Most cultures around the world have their own unique versions of flat bread which are generally inexpensive and quick to make, while tasting delicious.
We asked UCOL Whanganui chef lecturer and programme leader Jan MacGibbon to share some of her favourite recipes with Whanganui Chronicle readers.
MacGibbon has more than 20 years' experience as a chef, with the past 12 spent in Whanganui where she formerly owned the Yellow House Cafe.
"Today we are looking at quick and easy breads that we can make at home with a few staple ingredients, which you are likely to have in your pantry," MacGibbon said.
"These flat breads or alternatively leavened breads can be used in place of traditional bread that uses yeast as its raising agent."
The recipes are ones she teaches at UCOL Whanganui and they have become seasoned favourites with both past and present students as well as staff.
"They can be utilised in a number of ways, such as to help mop up that delicious curry that you have made, as wraps for pulled meats or barbecue meats or to accompany soups. You are really only limited by your imagination."
Flat breads can be made on the barbecue, in an electric frying pan or just in a regular stovetop pan.
"Some of these recipes call for buttermilk. If you don't have any, you can make a good alternative by adding two teaspoons of either lemon juice or white vinegar to 200ml of standard milk and stir it together then let it stand for five minutes before use."
5g baking powder
5g baking soda
120g warm milk
1. Place the sieved, dry ingredients into a bowl, mix together and make a well in the centre.
2. Add the warm milk, buttermilk and oil and mix together. Tip out onto the bench and knead for approximately 3 minutes until the dough is smooth. Rest in a covered bowl in a warm place for 1 hour.
3. Divide dough into 100g pieces and roll into a round shape. Allow to rest, covered, for 10 minutes.
4. Roll out on a lightly floured surface to 3mm in thickness. Fry in a hot pan using a little oil until it starts to bubble and colour.
5. Brush with melted butter.
Pakwan is an Indian fried bread with a crisp and crunchy texture.
300g plain flour
½ tsp salt
Water to make the dough
1. Sieve the flour with salt, make a well, add the ghee and enough water to make a soft pliable dough; cover and set aside to rest for 1 hour.
2. Make small balls from the dough and flatten with a rolling pin, roll them into 7cm to 8cm discs or circles. Prick with a fork.
3. Fry in hot oil until the pakwan are crisp and golden.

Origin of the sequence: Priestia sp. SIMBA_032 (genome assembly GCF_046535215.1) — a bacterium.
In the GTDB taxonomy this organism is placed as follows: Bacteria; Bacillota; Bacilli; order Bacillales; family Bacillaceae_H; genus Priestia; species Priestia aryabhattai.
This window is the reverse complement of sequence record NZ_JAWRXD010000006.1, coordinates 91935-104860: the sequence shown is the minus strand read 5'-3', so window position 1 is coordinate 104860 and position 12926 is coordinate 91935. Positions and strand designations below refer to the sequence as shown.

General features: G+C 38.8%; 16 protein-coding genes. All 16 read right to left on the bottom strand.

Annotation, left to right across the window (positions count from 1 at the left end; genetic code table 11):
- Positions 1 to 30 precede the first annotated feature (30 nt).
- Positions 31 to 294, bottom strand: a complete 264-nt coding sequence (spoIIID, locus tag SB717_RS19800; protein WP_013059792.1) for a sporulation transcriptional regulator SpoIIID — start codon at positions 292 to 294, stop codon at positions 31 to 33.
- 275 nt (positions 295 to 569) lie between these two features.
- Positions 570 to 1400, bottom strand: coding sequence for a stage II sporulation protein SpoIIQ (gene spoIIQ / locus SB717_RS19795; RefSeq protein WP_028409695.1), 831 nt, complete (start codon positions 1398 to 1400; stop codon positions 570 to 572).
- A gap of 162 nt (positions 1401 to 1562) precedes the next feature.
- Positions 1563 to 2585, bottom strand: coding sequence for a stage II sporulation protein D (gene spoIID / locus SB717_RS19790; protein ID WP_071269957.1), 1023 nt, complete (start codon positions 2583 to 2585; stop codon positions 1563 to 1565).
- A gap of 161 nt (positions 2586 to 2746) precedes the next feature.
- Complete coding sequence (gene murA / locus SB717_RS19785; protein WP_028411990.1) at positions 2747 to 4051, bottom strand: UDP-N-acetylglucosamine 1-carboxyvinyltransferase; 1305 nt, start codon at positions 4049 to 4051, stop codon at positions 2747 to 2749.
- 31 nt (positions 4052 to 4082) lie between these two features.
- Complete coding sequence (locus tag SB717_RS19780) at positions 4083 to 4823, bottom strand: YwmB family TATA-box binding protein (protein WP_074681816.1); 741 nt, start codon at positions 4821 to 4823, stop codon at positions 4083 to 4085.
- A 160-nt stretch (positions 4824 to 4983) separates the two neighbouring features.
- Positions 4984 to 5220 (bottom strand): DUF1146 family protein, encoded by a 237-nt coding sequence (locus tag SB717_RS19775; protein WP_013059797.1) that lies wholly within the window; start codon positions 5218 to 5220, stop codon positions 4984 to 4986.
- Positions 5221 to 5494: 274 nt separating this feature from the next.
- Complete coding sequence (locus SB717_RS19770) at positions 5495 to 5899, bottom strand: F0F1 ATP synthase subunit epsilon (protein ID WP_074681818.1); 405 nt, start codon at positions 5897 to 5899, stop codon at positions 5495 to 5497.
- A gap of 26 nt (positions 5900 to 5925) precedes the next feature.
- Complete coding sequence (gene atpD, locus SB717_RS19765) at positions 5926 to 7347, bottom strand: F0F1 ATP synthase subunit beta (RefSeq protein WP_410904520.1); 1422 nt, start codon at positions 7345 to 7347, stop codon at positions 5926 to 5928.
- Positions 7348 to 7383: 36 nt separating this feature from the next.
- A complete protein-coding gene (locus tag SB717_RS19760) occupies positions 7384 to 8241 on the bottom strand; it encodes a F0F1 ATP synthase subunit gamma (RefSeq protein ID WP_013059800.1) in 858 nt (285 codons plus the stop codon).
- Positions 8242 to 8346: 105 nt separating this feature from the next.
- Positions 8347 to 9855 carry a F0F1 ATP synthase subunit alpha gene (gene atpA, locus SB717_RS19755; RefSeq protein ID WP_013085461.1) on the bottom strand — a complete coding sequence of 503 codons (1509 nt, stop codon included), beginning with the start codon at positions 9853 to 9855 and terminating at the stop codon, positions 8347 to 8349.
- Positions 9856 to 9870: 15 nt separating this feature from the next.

4. Drain the pakwan on paper towels to remove excess oil.
Note: Ghee is easily made at home by melting butter, gently, in a saucepan. The milk fat will settle to the bottom and the clarified butter is the clear yellow liquid, or you can purchase it from most supermarkets.
Brown soda bread
225g whole wheat (wholemeal) flour
225g all-purpose (plain) flour
1 tsp salt
1 tsp baking soda (bicarbonate of soda)
50g mixed seeds, such as sesame, pumpkin, sunflower, golden flax seeds (linseed)
25g butter, softened
1. Preheat the oven to 220C.
2. Sift together the flours, salt, and baking soda in a large bowl and mix in the seeds. Add the butter and rub into the flour mixture with your fingertips until it resembles bread crumbs. Make a well in the centre.
3. In another bowl, whisk the egg with the buttermilk and pour most of the liquid into the flour mixture. Using one hand with your fingers outstretched, bring the flour and liquid together, adding more of the buttermilk mixture if necessary. The dough should be quite soft, but not too sticky.
4. Turn onto a floured work surface and gently bring the dough together into a round, divide into 6 even pieces and lightly roll into a flat ball. Cut a deep cross on top and place on a baking sheet.
5. Bake for 15 minutes. Turn down the heat to 200C and bake for 30 minutes more. When done, the loaf will sound slightly hollow when tapped on the bottom. Remove from the baking sheet and place on a wire rack to cool.
Note: Soda bread is suitable for those who suffer from yeast intolerance. The seeds are merely there to add texture; on occasion I only have pumpkin seeds on hand and it has been fine. You can also pop these into greased muffin tins and sprinkle additional seed on the top to offer alternative presentation. These go great with soup on a cool autumn evening.
MacGibbon said the recipes are ideal accompaniments to warming meals and provide ideal opportunities for children to get involved.
"Have fun with these recipes - they are a great way to get your kids involved in the kitchen and for them to practice everyday maths and numeracy while measuring and weighing.